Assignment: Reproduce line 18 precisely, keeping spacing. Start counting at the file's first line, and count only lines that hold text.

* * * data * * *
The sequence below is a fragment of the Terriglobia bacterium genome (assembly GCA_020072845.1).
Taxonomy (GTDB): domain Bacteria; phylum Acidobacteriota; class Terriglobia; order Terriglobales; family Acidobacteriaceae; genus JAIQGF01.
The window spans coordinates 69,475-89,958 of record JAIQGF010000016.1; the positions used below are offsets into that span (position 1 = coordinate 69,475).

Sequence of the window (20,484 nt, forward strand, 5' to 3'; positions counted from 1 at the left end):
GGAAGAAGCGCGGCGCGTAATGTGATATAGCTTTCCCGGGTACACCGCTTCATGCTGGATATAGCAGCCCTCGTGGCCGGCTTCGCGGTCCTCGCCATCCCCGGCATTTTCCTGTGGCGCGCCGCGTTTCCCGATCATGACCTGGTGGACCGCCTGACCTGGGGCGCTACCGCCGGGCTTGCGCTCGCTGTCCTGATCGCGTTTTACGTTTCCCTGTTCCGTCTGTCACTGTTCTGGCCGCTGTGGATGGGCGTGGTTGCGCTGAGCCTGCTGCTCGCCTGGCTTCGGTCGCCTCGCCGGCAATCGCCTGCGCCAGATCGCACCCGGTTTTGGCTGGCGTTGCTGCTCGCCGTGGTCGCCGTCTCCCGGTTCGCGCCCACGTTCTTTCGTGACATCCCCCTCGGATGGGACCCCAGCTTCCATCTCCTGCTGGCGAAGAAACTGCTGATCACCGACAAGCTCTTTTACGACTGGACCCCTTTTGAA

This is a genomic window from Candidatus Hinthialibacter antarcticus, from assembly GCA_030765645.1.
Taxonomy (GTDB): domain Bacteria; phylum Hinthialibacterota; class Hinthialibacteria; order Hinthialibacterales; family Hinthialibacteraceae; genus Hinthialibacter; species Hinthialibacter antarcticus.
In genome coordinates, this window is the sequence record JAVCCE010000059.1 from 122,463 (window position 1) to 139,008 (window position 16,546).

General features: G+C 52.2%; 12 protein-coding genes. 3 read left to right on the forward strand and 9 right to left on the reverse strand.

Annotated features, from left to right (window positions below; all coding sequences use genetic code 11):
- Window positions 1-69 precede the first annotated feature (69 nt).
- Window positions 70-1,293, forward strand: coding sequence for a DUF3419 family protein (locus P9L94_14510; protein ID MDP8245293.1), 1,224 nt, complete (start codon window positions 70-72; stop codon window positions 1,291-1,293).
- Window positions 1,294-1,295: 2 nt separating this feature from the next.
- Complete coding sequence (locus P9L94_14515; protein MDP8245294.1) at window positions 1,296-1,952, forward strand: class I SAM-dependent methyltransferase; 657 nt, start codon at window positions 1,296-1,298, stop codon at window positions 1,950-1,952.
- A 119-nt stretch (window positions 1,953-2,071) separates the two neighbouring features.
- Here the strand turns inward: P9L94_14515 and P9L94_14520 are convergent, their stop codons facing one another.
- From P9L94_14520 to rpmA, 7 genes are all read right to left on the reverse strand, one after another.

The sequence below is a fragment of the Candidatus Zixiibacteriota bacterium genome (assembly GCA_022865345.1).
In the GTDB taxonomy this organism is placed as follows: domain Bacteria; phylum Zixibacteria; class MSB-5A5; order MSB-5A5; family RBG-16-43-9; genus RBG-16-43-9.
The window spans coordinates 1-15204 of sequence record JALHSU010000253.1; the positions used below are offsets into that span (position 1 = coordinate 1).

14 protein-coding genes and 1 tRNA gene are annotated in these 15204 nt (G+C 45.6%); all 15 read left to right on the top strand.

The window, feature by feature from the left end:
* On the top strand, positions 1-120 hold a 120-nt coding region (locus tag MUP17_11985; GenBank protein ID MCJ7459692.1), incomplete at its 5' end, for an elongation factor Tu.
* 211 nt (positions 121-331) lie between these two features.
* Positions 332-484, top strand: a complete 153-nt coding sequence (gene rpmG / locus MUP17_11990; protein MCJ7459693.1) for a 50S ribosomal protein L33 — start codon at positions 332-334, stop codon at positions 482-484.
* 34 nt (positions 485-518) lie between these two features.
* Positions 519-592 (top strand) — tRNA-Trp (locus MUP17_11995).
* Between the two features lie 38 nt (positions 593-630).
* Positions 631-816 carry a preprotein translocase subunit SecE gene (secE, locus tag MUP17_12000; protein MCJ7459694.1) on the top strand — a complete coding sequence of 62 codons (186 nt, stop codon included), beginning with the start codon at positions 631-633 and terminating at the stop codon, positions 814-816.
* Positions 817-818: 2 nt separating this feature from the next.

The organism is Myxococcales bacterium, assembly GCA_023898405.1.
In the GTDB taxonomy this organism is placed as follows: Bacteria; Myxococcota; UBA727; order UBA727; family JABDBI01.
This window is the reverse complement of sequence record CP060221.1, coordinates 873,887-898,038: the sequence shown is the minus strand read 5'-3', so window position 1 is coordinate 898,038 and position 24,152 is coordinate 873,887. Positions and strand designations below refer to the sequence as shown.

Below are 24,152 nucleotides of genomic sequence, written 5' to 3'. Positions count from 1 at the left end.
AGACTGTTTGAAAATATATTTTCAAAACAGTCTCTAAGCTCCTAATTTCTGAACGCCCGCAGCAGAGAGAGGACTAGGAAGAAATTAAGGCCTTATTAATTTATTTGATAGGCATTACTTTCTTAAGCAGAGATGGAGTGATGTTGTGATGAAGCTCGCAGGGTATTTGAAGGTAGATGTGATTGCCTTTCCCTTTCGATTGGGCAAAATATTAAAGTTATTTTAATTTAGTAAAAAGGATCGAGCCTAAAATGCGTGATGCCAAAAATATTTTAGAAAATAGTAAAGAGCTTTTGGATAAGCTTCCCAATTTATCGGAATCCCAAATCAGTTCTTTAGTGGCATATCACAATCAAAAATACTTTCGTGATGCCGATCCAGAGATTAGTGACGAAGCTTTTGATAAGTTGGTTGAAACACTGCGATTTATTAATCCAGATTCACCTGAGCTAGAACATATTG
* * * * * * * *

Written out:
The sequence below is a fragment of the Candidatus Zixiibacteriota bacterium genome (assembly GCA_022865345.1).